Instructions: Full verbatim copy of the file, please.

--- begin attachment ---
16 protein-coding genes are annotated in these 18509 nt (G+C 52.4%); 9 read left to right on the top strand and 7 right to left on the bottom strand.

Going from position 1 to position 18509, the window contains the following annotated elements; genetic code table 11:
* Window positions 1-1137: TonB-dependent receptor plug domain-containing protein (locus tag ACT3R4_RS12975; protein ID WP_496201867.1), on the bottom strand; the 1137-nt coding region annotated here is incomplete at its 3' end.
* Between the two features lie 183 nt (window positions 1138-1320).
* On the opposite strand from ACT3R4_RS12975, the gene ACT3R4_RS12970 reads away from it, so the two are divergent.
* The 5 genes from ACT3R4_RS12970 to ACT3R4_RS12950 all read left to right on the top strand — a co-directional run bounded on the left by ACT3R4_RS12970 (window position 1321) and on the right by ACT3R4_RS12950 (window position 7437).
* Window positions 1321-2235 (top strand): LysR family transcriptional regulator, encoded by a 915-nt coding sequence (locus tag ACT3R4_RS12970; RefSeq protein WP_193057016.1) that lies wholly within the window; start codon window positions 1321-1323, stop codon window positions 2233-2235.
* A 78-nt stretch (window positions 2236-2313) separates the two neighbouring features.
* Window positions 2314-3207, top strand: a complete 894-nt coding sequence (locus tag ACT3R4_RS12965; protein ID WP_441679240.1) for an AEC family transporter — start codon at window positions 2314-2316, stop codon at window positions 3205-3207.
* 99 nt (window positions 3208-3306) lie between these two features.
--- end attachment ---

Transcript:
16 protein-coding genes are annotated in these 18509 nt (G+C 52.4%); 9 read left to right on the top strand and 7 right to left on the bottom strand.

Going from position 1 to position 18509, the window contains the following annotated elements; genetic code table 11:
* Window positions 1-1137: TonB-dependent receptor plug domain-containing protein (locus tag ACT3R4_RS12975; protein ID WP_496201867.1), on the bottom strand; the 1137-nt coding region annotated here is incomplete at its 3' end.
* Between the two features lie 183 nt (window positions 1138-1320).
* On the opposite strand from ACT3R4_RS12975, the gene ACT3R4_RS12970 reads away from it, so the two are divergent.
* The 5 genes from ACT3R4_RS12970 to ACT3R4_RS12950 all read left to right on the top strand — a co-directional run bounded on the left by ACT3R4_RS12970 (window position 1321) and on the right by ACT3R4_RS12950 (window position 7437).
* Window positions 1321-2235 (top strand): LysR family transcriptional regulator, encoded by a 915-nt coding sequence (locus tag ACT3R4_RS12970; RefSeq protein WP_193057016.1) that lies wholly within the window; start codon window positions 1321-1323, stop codon window positions 2233-2235.
* A 78-nt stretch (window positions 2236-2313) separates the two neighbouring features.
* Window positions 2314-3207, top strand: a complete 894-nt coding sequence (locus tag ACT3R4_RS12965; protein ID WP_441679240.1) for an AEC family transporter — start codon at window positions 2314-2316, stop codon at window positions 3205-3207.
* 99 nt (window positions 3208-3306) lie between these two features.